Jamaica and Me
The Story of An Unusual FriendshipBook - 1998
At the age of eight, Jamaica has already-- literally--lost her mother (she never knew her father), has slept in New York subway tunnels, and now lives in a welfare hospital. Linda Atkins, who volunteers at the hospital, feels especially drawn to the loner Jamaica--"a skinny, tired, raggedy child with red-rimmed, pitch-black eyes that glared out from angry slits"--and begins to take her on outings, at first to neighborhood parks and then for weekend visits at home. There are good times--Linda teaches the determined, enthusiastic Jamaica to ride a bike and helps her pick out a Halloween mask--but the bad times threaten to prevail: Jamaica often lies, steals from Linda's house, and has outbursts of violence. Linda tries to maintain her friendship with Jamaica through these difficulties and also through those she encounters in the child welfare system: indifferent supervisors, hostile, time-serving staff, the constant shuffling of Jamaica from one institution to another, and the lack of any kind of long-term plan for her future. Never dismissive, Linda treats the system with respect, but she also doubts that it can truly sustain the children assigned to its care. Finally, she undertakes her own search for a permanent home for Jamaica--she is convinced that this is the girl's one hope. Jamaica and Me, the candid story of Linda Atkins's experiences with a single endangered child in New York City--a story in which she assesses her own actions and motives with as much honesty as she applies to the welfare system--sounds an alarm about the state of children in need all over this country, and it asks us to acknowledge their existence and worth and to respond to their heartbreaking predicaments. From Jamaica and Me During one day of Jamaica's visit with me at the shore, the community held its annual children's race on the beach. It was a beautiful day, sunny and cool. The children milled around, some whining about being afraid to run, some demonstrating their prowess to their parents by making quick runs down the beach. Some just sat around looking quiet and scared. Jamaica walked next to me up to the registration table. She looked around and announced the obvious: "There not bein many black kids out here--where are they?" I told her not too many black kids lived here at the beach. Jamaica looked up at me and took her defiant stance: she set a hand on one hip, straightened up her small body, threw back her head, bent one knee as she thrust her foot to the side in front of her, and announced, "I'm goin to beat they white asses." When the start whistle blew, Jamaica took off down the beach in a quick, long-strided gallop. . . . She and three other girls pulled ahead quickly. . . . I hoped she could take the race as just fun, but in fact I had not seen it that way myself. I had seen it as a chance for Jamaica to accomplish something. I knew she stood a chance of doing well. I had pushed her a little, hoping she would have the pleasure of success.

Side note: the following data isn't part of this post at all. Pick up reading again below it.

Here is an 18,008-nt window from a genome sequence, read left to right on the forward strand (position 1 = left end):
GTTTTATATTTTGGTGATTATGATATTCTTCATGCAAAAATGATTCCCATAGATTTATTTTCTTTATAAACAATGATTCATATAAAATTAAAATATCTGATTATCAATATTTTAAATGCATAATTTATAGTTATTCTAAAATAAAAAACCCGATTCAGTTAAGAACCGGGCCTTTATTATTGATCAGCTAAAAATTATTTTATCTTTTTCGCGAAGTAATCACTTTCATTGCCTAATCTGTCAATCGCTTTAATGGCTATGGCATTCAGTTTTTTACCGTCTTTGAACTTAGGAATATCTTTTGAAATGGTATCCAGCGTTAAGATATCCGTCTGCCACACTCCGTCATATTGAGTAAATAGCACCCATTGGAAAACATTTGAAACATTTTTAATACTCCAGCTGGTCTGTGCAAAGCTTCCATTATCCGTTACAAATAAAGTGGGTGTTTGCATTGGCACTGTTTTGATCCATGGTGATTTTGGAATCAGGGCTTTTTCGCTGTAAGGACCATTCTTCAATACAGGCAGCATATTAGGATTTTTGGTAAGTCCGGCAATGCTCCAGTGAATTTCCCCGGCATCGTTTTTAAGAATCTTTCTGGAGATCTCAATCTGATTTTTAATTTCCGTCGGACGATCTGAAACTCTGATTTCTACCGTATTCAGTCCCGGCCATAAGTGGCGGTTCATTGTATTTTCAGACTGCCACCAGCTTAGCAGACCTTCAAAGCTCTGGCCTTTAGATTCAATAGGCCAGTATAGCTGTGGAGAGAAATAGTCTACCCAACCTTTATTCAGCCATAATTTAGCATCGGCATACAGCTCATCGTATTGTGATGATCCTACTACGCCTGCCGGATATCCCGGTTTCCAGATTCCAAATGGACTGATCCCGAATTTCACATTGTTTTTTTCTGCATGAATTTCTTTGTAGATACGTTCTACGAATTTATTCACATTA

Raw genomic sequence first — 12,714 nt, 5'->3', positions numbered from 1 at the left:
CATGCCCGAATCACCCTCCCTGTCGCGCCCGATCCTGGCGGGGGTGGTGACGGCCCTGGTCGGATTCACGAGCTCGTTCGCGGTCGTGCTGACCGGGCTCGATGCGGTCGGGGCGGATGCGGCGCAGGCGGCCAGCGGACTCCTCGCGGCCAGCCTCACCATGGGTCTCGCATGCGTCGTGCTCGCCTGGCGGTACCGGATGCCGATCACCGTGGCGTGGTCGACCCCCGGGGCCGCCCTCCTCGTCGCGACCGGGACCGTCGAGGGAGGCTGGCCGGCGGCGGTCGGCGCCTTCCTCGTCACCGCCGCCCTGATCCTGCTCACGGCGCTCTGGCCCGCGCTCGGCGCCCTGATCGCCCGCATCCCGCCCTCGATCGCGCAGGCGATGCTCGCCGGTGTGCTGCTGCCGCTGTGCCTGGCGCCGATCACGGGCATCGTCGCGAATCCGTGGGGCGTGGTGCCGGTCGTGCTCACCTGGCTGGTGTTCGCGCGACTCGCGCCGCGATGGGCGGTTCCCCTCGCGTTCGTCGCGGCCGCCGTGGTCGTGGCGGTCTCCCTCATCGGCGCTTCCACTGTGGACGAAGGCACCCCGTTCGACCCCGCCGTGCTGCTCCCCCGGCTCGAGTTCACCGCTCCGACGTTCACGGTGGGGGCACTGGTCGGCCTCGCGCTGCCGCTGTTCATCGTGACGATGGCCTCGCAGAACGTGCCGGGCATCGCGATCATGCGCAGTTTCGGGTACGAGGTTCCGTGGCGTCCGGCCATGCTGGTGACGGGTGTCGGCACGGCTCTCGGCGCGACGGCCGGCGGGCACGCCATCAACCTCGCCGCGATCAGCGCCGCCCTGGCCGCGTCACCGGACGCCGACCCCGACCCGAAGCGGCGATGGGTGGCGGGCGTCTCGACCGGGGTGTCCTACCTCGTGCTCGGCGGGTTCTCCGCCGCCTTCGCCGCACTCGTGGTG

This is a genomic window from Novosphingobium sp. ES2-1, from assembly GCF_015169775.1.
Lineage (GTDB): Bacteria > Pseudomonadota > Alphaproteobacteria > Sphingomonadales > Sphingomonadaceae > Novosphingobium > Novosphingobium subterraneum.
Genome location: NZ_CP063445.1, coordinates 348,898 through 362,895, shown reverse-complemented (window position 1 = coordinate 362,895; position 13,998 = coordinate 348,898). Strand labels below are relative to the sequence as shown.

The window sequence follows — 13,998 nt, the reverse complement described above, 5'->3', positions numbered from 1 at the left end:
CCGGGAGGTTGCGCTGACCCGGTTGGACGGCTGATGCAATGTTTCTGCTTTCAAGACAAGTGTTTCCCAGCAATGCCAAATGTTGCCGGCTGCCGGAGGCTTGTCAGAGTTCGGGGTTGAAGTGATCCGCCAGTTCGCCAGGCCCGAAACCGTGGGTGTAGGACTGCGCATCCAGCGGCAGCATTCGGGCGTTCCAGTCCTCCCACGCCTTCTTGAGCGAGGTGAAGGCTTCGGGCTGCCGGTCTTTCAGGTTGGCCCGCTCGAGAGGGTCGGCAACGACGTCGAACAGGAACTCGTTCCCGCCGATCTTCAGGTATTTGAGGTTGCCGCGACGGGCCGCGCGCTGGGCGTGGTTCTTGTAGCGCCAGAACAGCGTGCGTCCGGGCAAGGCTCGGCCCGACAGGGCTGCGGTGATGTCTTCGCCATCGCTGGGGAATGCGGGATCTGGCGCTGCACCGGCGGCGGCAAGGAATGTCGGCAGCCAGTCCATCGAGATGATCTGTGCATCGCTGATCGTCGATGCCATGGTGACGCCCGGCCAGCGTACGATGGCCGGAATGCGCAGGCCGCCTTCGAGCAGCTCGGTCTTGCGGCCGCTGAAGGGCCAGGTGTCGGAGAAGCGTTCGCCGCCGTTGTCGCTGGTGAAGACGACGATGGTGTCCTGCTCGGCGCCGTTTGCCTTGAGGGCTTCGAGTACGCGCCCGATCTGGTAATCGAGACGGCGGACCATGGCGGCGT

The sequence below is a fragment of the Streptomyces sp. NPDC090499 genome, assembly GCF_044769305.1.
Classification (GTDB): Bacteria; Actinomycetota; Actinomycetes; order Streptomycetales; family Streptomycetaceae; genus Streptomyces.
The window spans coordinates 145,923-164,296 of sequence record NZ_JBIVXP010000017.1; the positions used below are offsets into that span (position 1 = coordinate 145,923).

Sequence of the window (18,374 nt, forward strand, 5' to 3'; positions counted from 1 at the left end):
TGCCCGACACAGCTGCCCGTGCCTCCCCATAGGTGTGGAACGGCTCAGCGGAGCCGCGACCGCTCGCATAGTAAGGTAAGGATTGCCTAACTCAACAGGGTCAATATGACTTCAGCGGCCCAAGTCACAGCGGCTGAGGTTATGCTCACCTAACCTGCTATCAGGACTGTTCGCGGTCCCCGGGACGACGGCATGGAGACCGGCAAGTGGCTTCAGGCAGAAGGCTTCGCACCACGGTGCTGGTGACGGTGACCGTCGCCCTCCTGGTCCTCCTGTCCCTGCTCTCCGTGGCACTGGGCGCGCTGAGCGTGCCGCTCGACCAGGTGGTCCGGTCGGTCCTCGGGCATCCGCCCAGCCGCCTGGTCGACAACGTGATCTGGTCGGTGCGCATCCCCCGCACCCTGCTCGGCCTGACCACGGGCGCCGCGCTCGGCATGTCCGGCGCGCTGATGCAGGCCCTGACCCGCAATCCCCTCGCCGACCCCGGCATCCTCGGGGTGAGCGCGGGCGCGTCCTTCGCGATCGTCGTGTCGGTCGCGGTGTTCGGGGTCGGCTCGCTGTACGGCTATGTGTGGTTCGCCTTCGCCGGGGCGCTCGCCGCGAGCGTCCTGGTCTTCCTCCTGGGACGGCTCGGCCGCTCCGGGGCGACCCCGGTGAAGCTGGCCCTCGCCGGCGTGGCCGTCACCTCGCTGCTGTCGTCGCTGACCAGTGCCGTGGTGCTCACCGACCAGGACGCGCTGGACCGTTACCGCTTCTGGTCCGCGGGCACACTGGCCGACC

Publisher: New York Random House 1998
Edition: 1st Ed.
Characteristics: 187 p. 22 cm.